Friday, August 6, 2004

in 18 pithy fast-moving and entertaining 20-minute segments, plus
working lunch-breakout sessions, and including
1 hour of cutting-edge ethics issues
featuring TRIAL LAWYERS


The House of the Bar Association of the City of New York
42 West 44th Street -- New York, NY
8:30 a.m. to 4:35 p.m.

includes breakfast and a working lunch
CLE Approval for the State of New York:
7.0 General CLE hours, .5 Ethics hours in NY

The Network of Trial Law Firms
is making a gift to
The CITY BAR FUND
in lieu Charging Tuition to In-house Counsel**


NOTICE: This is not your everyday CLE course; these are not your everyday litigators. These are trial lawyers. You won't hear endless streams of case citations, theory, academic wonder and picking apart of appellate decisions. You will hear a lot of practical advice that you can use immediately. And come prepared to have some fun. These are trial lawyers. You've probably heard about them. You may even know a trial lawyer. Trial lawyers are the jet fighter pilots of the legal profession. You'd know that if you ever called one in only weeks before trial and asked them to save your company/case/job. They say what's on their minds and tell it like it is. They are result oriented, eschew bean counting and paper mill litigation, and live to try cases. They are tough hombres. They present, argue and persuade for a living, day in and day out. Many first chair more trials every year than most litigators see in a lifetime. Hear a decidedly fresh perspective and approach to CLE, and experience a terrific set of CLE presentations. Take Friday, August 6, and join us for our highly-regarded LITIGATION MANAGEMENT SUPERCOURSE, now entering its 11th year. General counsel, bring your entire in-house litigation management department -- the program and lunch are on us.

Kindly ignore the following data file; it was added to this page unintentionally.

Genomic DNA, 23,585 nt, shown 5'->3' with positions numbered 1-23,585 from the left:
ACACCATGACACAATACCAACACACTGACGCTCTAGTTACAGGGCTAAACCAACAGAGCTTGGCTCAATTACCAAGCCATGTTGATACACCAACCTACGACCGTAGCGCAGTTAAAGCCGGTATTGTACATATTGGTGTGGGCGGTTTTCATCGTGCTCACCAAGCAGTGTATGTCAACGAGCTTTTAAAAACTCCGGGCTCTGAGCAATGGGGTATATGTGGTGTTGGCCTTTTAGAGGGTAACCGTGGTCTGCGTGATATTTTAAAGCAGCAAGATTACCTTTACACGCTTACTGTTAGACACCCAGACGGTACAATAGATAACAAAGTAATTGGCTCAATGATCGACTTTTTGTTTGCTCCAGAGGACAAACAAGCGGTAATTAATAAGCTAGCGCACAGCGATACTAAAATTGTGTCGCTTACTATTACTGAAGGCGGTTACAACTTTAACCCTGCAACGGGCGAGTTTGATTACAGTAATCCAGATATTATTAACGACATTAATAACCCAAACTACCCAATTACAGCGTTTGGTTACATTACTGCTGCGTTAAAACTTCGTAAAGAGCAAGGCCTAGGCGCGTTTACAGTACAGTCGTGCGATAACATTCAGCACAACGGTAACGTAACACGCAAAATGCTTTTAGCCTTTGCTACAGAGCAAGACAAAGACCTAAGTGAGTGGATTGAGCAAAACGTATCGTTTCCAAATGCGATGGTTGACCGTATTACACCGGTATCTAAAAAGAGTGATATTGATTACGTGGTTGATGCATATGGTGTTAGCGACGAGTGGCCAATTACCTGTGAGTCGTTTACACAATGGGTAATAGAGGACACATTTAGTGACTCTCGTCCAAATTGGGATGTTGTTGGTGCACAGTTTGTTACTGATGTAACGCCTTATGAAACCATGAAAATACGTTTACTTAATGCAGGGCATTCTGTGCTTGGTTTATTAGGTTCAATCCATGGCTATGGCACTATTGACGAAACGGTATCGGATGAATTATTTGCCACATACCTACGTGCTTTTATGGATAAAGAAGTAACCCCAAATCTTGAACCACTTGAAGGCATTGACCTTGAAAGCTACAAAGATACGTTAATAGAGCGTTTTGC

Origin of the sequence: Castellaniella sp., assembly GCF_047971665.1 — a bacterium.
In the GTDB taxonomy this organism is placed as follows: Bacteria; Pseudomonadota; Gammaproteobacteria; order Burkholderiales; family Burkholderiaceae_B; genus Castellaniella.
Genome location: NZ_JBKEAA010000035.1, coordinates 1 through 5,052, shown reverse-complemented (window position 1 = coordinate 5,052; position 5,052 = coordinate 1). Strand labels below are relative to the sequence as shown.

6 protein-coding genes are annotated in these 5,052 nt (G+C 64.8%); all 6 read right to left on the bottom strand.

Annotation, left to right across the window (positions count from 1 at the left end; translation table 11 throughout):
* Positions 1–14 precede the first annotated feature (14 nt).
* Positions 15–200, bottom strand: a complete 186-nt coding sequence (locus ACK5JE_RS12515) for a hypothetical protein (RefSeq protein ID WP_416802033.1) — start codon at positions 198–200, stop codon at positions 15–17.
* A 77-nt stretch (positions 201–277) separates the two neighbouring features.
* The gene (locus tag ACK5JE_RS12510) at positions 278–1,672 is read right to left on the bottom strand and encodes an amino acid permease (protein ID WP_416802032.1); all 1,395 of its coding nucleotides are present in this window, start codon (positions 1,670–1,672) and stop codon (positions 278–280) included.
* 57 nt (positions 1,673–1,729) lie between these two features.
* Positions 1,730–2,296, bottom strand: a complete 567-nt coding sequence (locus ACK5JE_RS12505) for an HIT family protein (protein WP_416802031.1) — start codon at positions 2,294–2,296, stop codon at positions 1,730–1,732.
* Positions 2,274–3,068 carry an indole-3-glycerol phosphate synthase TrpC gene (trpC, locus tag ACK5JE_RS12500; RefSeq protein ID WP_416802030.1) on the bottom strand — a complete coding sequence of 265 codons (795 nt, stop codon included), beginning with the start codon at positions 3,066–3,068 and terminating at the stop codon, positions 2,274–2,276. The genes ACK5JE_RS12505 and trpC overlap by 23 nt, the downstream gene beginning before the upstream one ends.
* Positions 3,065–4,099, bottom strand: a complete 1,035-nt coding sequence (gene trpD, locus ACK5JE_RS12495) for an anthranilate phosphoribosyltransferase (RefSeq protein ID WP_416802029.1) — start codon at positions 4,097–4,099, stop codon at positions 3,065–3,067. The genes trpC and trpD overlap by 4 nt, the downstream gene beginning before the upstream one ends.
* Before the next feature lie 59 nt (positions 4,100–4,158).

FRIDAY, AUGUST 6, 2004
8:30a - 9:00a
Continental Breakfast
9:00a
OPENING REMARKS

Tracy Van Steenburgh -- 2004 Chair
Halleland, Lewis, Nilan, Sipkins & Johnson
Minneapolis, MN
9:05a
Welcome From Seminar Chair

Joseph Ortego -- 2004 Seminar Chair
Nixon Peabody
New York, NY
9:10a

Joe
Ortego


Nixon Peabody

New York, NY
HAS ARBITRATION LOST ITS WAY?
A Practitioner's Perspective on Dispute Resolution Vehicle Choices in New York
Swiftness and cost-effectiveness in arbitration may no longer be a match for the expedited procedures and remedies available in the dedicated commercial parts of the New York State Supreme Courts and the United States District Court for the Southern and Eastern Courts of New York.

Just, Speedy and cost-effective resolutions are once again the province of the courts. Here's why you need to think twice before you turn your back on the Courts and select arbitration to resolve your dispute.
9:30a

Jeff
Parsons


Beirne Maynard
& Parsons

Houston, TX
SCALE TIPPING TRIAL TACTICS
Many decisions, choices, and circumstances impact case results but some are far more influential than others. Veteran trial lawyer Jeff Parsons discusses ten of the most significant tactical decisions that in-house and trial counsel can make affecting the outcome of litigation.
9:50a

Tim
Gray


Forman Perry Watkins Krutz
& Tardy

Jackson, MS
PANEL DISCUSSION ON
THE ASBESTOS LITIGATION MONSTER: LESSONS LEARNED

Asbestos litigation: How it got so large, who it wants to eat next and how to fight back. Lessons learned and thoughts about other litigation monsters waiting to pop out.
10:05a

Eliot
Jubelirer


Morgenstein
& Jubelirer

San Francisco, CA
10:20a

Marshall Grossman


Alschuler, Grossman, Stein & Kahan

Los Angeles, CA
THE COURTROOM AS A STAGE